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Sea going workers get small respite in vessel saga

Sea going workers get small respite in vessel saga

Niël Terblanché

THE Heinaste super trawler that is impounded in the port of Walvis Bay was ordered to be released by a Walvis Bay magistrate after the Icelandic captain of the vessel was sentenced to pay fines totalling nearly a million Namibian Dollars.


The vessel was impounded by the Namibian Police after the arrest of its master, Arngrimur Kristiann Brynjolfsson, nearly two months ago.


Brynjolfsson earlier this week pleaded guilty on charges of harvesting fish in sensitive areas off the northern coast of Namibia and was sentenced to pay fines totalling N$950 000.


Magistrate Rhivermo Williams, while handing down sentence on Brynjolfsson, issued a secondary order that the Heinsate which is under the control of Heinaste Investments be released back to the company. Samherji, the Icelandic fisheries company at the centre of the fisheries bribing scandal that has taken Namibia by storm is a shareholder along with three Namibian fishing companies in Heinaste Investments that owns the fishing trawler.


Walvis Bay Icelandic captain trawler
Pictures: Seagoing workers at the offices of Saga Seafood in Walvis Bay while they waited to hear what the future with regards to further employment, will hold for them. – Photo: Niël Terblanché


In issuing the order Magistrate Williams stated that the owner of the vessel cannot be prejudiced by the actions of the accused and the court finds that the application by the state for the forfeiture of the vessel is dismissed.


In the meantime the interim Chief Executive Officer of Samherji, Björgólfur Johannsson, said in a statement that the company is pleased that the case concerning the vessel Heinaste and its captain was resolved in court.


“This triggers new opportunities, and the Samherji group is dedicated for these opportunities to be realised in Namibia. Samherji will now work intensively and efficiently for deployment of the Heinaste in Namibian waters. We are in the process of reaching out to all relevant Namibian authorities in order to explore common ground for the most beneficial solution. The solution, though it might be temporary, will involve chartering the Heinaste to local operators. The most important for the Samherji group is to find a balanced solution that benefits local workers, Namibian society and the current minority shareholders in the Heinaste,” he said.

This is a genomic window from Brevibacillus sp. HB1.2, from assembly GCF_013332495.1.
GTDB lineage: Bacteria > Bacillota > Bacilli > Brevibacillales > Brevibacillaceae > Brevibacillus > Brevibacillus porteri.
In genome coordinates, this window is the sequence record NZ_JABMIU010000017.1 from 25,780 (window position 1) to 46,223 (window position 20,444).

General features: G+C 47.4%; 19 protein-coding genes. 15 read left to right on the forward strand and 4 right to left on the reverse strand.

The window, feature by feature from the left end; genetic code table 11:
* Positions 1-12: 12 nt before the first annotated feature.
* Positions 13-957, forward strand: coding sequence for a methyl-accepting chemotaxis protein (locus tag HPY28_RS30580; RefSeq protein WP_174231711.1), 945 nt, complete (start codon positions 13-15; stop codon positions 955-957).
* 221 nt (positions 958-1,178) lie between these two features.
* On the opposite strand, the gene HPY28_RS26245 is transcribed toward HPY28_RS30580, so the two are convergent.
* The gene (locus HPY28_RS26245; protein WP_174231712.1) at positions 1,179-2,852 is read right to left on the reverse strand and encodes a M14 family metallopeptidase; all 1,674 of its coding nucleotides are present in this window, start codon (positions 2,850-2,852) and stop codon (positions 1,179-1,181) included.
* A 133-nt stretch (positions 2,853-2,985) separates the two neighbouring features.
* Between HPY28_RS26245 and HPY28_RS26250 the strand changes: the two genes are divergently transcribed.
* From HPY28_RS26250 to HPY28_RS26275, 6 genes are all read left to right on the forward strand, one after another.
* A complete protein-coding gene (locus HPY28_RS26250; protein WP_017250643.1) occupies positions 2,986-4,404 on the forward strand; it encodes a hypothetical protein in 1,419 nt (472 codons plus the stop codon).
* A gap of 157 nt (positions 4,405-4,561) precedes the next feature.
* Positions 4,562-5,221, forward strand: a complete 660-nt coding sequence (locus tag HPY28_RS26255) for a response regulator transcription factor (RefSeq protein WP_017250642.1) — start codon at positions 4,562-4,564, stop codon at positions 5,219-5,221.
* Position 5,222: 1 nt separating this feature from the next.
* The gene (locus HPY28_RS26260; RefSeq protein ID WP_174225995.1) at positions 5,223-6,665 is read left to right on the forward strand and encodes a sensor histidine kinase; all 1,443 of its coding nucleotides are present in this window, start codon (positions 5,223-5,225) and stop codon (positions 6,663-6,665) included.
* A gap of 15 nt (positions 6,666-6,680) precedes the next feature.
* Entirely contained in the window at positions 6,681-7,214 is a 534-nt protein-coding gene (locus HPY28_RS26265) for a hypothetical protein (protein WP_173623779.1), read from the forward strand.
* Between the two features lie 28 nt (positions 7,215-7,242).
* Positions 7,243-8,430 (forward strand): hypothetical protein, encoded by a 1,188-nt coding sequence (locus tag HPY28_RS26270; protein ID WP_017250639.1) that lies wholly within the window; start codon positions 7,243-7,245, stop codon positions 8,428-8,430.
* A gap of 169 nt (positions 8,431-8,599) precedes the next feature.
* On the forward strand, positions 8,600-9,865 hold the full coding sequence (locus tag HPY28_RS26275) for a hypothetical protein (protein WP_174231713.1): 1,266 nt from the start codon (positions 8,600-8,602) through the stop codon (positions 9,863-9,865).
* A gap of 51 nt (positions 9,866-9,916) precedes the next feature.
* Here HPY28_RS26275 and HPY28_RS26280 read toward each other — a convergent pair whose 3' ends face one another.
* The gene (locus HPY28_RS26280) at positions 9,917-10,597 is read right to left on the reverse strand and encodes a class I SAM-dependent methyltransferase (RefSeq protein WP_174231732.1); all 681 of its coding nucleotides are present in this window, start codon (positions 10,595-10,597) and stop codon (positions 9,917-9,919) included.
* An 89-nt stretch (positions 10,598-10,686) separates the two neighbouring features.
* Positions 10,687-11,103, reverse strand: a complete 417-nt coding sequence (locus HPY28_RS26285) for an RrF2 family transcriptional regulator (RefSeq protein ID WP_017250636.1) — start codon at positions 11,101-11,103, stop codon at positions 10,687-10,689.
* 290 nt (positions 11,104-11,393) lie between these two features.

Johannsson said the Saga is undergoing maintenance and repair that was planned a while back. Geysir is currently fishing in Mauritania as none of Samherji’s subsidiaries were issued quota for the ship.


Before Samherji’s divestment in Namibia is finalized, its relevant subsidiaries will fulfil all obligations towards crew members who have worked for these companies. Samherji representatives have met with the affected fishermen and their unions. The companies in question will honor their obligations towards all employees. All personnel will be treated in accordance with applicable laws and regulations,” said Johannsson
With regards to the company’s divestment plans Johannsson said that any actions undertaken by the company will be done in close dialogue with relevant authorities. He added that Samherji will announce publicly as soon as there is any new development in the group’s exit from Namibia.


The more than 200 fishermen left high and dry by the departure of the Saga and the Geysir over the last week have heard that they will receive a gratitude bonus which is equal to two weeks of their daily rate at sea until the release of the Heinaste as per the court order is finalised.


According to Jackie Thiardt, the manager of Saga Seafood in Walvis Bay, the future employment of the fishermen left high and dry by the Saga will depend on the company securing work for the ship by either receiving a quota or being able to charter the vessel to other fishing companies to fill their quotas.


“The next two weeks will determine if the seagoing workers will be able to continue working or if they will be retrenched until such time that we can secure work for the vessels,” she said.


Thiardt also indicated that the company has not been able to retrieve the documentation for the Heinaste from the Namibian Police since the court order was issued by Magistrate Williams.


The Erongo Regional Police Commander, Commissioner Andreas Nelumbo, however, indicated that the company is free to pick up the documentation of the ship at any time.


“A court order was issued and we have to adhere to it,” Commissioner Nelumbo said.


When asked if the Anti-Corruption Commission of Namibia aims to impound the vessel Commissioner Nelumbo said that he not aware of any such an order from the relevant authorities.